I started my career with a degree in psychology and a professional goal of becoming a) a best-selling author or b) something that helps people somehow. By luck, fate, or something else, I ended up mentoring under a pioneer of applied behavioral science, and learned some of the most powerful performance management practices I’ve encountered to date. I thought I was diverting from my chosen path into the business world for a ‘little while’. What I ended up discovering was that understanding how to improve individual performance in a business absolutely helps people, improves lives, builds companies, and makes a difference.
There are many ways to look at performance management. I recommend a twofold approach. First, I like to train new (and even seasoned) managers on the basics of your profit and loss statement. I’ve found through the years that this is worth reviewing even with long-time managers, because sometimes there is not the clarity you think and it’s often the case that your managers won’t tell you if they don’t understand something. Make sure everyone understands your revenue lines, your costs of goods sold, and particularly the labor line items. They should also be educated on gross profit, operating expenses, net income, and EBITDA. Some company owners are uncomfortable sharing all the financial information, and some prefer open book management. Regardless of your preference, sharing the how’s of a P&L will enable your managers to make better decisions, and to start looking at the business as a business, and not a bottomless well.
Once managers have a strong business understanding, you can introduce a more robust performance management system. This intervention is where my team and I get the most excited, because this is where you get to make more money, keep more money, experience less stress, invest more in your people, and start loving your business again. In other words, this is where the fun is!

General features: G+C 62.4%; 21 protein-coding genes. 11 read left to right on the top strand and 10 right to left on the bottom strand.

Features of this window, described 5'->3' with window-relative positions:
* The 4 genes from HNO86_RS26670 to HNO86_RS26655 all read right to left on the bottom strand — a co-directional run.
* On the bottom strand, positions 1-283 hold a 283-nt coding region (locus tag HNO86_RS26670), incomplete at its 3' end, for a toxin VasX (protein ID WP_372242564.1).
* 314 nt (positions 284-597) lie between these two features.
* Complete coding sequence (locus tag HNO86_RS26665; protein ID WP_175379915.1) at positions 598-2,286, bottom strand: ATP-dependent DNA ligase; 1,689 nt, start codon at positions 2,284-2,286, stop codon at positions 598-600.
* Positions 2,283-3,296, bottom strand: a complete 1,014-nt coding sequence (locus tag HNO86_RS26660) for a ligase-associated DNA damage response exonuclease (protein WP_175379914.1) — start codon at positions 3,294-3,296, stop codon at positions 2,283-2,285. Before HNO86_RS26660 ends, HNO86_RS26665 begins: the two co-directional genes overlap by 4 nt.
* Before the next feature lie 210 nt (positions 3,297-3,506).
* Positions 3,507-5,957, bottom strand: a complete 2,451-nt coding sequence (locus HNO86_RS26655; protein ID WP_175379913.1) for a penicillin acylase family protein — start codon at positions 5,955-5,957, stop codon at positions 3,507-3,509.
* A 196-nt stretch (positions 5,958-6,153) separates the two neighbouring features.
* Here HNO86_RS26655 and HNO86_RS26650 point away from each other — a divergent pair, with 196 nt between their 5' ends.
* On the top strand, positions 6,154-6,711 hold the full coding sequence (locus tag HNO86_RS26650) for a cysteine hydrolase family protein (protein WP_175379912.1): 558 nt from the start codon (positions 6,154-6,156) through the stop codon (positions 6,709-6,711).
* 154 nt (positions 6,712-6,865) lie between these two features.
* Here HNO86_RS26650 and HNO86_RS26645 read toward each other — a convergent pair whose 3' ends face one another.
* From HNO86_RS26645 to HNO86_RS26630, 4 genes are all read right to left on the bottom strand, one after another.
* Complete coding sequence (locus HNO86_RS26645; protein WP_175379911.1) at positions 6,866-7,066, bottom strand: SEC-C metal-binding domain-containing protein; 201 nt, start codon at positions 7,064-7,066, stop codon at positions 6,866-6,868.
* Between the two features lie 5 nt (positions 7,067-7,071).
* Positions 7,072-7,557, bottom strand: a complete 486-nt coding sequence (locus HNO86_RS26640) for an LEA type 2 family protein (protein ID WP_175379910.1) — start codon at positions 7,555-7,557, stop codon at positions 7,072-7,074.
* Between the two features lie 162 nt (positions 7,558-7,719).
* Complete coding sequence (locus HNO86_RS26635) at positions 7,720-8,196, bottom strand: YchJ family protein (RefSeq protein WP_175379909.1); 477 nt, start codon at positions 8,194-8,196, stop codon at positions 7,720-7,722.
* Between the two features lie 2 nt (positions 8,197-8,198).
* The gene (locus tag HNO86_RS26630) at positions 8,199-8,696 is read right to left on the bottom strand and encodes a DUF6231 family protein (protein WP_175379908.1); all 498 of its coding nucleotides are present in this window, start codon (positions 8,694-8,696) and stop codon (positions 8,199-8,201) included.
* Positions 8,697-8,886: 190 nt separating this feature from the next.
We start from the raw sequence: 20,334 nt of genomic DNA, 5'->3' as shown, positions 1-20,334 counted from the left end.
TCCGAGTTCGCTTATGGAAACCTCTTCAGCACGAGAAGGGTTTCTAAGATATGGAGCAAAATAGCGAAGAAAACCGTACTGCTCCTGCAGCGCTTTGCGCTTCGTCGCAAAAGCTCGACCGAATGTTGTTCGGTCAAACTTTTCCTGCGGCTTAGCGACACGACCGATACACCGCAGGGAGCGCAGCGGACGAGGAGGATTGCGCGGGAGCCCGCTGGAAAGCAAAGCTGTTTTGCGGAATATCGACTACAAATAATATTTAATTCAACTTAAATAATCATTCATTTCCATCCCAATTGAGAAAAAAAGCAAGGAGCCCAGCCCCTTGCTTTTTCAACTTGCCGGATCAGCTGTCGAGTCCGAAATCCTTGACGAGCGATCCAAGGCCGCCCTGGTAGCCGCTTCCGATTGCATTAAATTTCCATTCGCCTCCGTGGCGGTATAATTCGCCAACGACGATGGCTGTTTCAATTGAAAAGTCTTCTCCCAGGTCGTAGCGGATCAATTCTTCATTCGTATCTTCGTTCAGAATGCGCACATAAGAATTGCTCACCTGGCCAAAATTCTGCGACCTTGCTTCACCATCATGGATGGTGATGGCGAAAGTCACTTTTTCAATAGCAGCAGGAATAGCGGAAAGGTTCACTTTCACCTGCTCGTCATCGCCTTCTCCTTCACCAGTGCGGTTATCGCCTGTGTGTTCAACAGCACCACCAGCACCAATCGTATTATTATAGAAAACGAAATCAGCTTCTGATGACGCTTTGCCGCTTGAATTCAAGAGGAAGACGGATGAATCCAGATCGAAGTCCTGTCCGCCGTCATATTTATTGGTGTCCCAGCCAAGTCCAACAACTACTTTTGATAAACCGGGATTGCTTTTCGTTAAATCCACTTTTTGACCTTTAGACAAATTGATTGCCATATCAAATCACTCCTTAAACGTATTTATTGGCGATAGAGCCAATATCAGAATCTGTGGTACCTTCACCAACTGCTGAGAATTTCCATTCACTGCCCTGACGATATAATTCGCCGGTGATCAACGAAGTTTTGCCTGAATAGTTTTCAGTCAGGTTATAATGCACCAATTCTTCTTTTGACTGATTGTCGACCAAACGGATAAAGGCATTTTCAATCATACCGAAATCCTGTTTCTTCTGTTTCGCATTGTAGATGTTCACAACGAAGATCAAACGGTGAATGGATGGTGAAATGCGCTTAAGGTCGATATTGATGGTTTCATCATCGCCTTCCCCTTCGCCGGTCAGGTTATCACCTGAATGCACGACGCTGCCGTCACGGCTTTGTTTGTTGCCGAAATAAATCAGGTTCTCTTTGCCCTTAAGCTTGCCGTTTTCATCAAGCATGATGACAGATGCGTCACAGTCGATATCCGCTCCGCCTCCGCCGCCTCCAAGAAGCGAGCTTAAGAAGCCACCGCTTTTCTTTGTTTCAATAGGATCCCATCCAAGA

Performance management (as we teach it) is based on the understanding that a business – any business – is comprised of the activities performed by the employees. The goal of performance management is to clarify your business outcomes, identify the milestones, and map out the steps needed to hit the milestones. Once that’s done, we look for the ‘tracks’ that proper task achievements leave, figure out the most effective way to measure them, and provide feedback on those measurements to each individual employee.
If it sounds like work-process mapping, it is. If it sounds like behavior-based training, it is. If it sounds like individual performance metrics, it is. If it sounds like individual, team, and departmental key performance indicators, it is. If it sounds like the only proven way I’ve ever seen to drive double digit improvements in top and bottom line performance, it’s that too. But it’s more than that.
What I love (love, love) most about performance management is that at the end of the day it’s connecting employees to the big picture of the company, and about connecting managers with their employees. It means making sure important conversations are happening. It means that great performance gets recognized, not taken for granted. It also means that people who need help, receive it. It’s also exciting, because while there are certain predictabilities (like, you as the owner will be super frustrated at the first set of metrics because of how hard they were to get, and how much less is happening than you assumed) there are also always exciting gains, and huge increases in morale as employees come together to solve problems, figure out the best ways to do something, and feel heard.
So, while the best-selling author thing is still a work in progress, doing something that helps people has become a reality, and it’s even better than I thought it would be!
If you found this article helpful, you may also be interested in the three things you should train all your new managers (one of which is performance management, of course). If you believe your small or growing business could benefit from performance management, or other management training, please feel free to email me and we can chat.
Carrie Maldonado is the founder of Today’s Leadership Solutions, a Seattle-based consulting firm providing comprehensive organizational development solutions for companies who are growing and who truly value their people. With certified Executive Coaches, Organizational Behavior Management (OBM) practitioners, SPHR-certified HR professionals, and Organizational Development Specialists, Carrie’s team brings a unique perspective and a cross-functional approach to providing workplace solutions that work. Carrie can be reached for consultation at firstname.lastname@example.org